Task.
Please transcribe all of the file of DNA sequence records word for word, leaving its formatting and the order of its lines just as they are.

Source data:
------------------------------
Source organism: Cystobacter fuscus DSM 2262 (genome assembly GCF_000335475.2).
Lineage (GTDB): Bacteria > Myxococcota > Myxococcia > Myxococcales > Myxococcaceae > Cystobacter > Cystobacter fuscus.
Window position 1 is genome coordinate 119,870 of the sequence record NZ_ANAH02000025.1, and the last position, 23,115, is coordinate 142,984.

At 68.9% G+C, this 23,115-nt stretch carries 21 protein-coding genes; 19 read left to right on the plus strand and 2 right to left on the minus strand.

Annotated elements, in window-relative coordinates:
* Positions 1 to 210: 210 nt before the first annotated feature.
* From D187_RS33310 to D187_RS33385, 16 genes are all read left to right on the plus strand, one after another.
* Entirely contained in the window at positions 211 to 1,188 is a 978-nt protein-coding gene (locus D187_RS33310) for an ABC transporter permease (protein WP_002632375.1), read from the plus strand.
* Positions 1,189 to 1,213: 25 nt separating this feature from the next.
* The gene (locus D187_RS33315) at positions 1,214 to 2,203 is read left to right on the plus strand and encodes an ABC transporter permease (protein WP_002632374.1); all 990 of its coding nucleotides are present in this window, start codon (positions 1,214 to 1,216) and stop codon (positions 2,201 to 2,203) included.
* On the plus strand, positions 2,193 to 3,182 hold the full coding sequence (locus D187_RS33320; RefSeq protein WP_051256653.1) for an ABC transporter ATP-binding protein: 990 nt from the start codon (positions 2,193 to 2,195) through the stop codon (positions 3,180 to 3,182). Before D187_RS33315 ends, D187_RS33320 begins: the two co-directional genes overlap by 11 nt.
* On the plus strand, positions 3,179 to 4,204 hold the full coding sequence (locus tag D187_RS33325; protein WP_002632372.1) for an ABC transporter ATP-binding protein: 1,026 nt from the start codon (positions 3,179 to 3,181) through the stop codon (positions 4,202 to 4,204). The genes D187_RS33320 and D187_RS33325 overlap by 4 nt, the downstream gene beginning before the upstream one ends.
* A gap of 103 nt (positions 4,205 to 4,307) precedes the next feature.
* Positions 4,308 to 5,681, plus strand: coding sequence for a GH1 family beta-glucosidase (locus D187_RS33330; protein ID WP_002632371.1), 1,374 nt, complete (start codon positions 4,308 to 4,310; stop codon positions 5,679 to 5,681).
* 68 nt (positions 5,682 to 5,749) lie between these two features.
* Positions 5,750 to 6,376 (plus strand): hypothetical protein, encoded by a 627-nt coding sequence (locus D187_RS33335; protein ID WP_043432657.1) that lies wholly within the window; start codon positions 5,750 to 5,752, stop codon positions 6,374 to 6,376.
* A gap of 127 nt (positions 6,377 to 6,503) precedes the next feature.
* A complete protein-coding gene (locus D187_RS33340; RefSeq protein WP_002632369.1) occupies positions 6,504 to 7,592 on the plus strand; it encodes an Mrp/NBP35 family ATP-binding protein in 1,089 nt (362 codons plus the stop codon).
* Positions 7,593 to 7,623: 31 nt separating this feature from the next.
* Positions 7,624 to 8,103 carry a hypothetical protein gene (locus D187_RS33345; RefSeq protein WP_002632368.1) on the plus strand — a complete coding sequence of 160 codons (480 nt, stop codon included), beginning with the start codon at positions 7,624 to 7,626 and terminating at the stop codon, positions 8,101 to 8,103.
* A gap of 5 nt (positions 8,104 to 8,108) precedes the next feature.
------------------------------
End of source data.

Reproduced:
Source organism: Cystobacter fuscus DSM 2262 (genome assembly GCF_000335475.2).
Lineage (GTDB): Bacteria > Myxococcota > Myxococcia > Myxococcales > Myxococcaceae > Cystobacter > Cystobacter fuscus.
Window position 1 is genome coordinate 119,870 of the sequence record NZ_ANAH02000025.1, and the last position, 23,115, is coordinate 142,984.

At 68.9% G+C, this 23,115-nt stretch carries 21 protein-coding genes; 19 read left to right on the plus strand and 2 right to left on the minus strand.

Annotated elements, in window-relative coordinates:
* Positions 1 to 210: 210 nt before the first annotated feature.
* From D187_RS33310 to D187_RS33385, 16 genes are all read left to right on the plus strand, one after another.
* Entirely contained in the window at positions 211 to 1,188 is a 978-nt protein-coding gene (locus D187_RS33310) for an ABC transporter permease (protein WP_002632375.1), read from the plus strand.
* Positions 1,189 to 1,213: 25 nt separating this feature from the next.
* The gene (locus D187_RS33315) at positions 1,214 to 2,203 is read left to right on the plus strand and encodes an ABC transporter permease (protein WP_002632374.1); all 990 of its coding nucleotides are present in this window, start codon (positions 1,214 to 1,216) and stop codon (positions 2,201 to 2,203) included.
* On the plus strand, positions 2,193 to 3,182 hold the full coding sequence (locus D187_RS33320; RefSeq protein WP_051256653.1) for an ABC transporter ATP-binding protein: 990 nt from the start codon (positions 2,193 to 2,195) through the stop codon (positions 3,180 to 3,182). Before D187_RS33315 ends, D187_RS33320 begins: the two co-directional genes overlap by 11 nt.
* On the plus strand, positions 3,179 to 4,204 hold the full coding sequence (locus tag D187_RS33325; protein WP_002632372.1) for an ABC transporter ATP-binding protein: 1,026 nt from the start codon (positions 3,179 to 3,181) through the stop codon (positions 4,202 to 4,204). The genes D187_RS33320 and D187_RS33325 overlap by 4 nt, the downstream gene beginning before the upstream one ends.
* A gap of 103 nt (positions 4,205 to 4,307) precedes the next feature.
* Positions 4,308 to 5,681, plus strand: coding sequence for a GH1 family beta-glucosidase (locus D187_RS33330; protein ID WP_002632371.1), 1,374 nt, complete (start codon positions 4,308 to 4,310; stop codon positions 5,679 to 5,681).
* 68 nt (positions 5,682 to 5,749) lie between these two features.
* Positions 5,750 to 6,376 (plus strand): hypothetical protein, encoded by a 627-nt coding sequence (locus D187_RS33335; protein ID WP_043432657.1) that lies wholly within the window; start codon positions 5,750 to 5,752, stop codon positions 6,374 to 6,376.
* A gap of 127 nt (positions 6,377 to 6,503) precedes the next feature.
* A complete protein-coding gene (locus D187_RS33340; RefSeq protein WP_002632369.1) occupies positions 6,504 to 7,592 on the plus strand; it encodes an Mrp/NBP35 family ATP-binding protein in 1,089 nt (362 codons plus the stop codon).
* Positions 7,593 to 7,623: 31 nt separating this feature from the next.
* Positions 7,624 to 8,103 carry a hypothetical protein gene (locus D187_RS33345; RefSeq protein WP_002632368.1) on the plus strand — a complete coding sequence of 160 codons (480 nt, stop codon included), beginning with the start codon at positions 7,624 to 7,626 and terminating at the stop codon, positions 8,101 to 8,103.
* A gap of 5 nt (positions 8,104 to 8,108) precedes the next feature.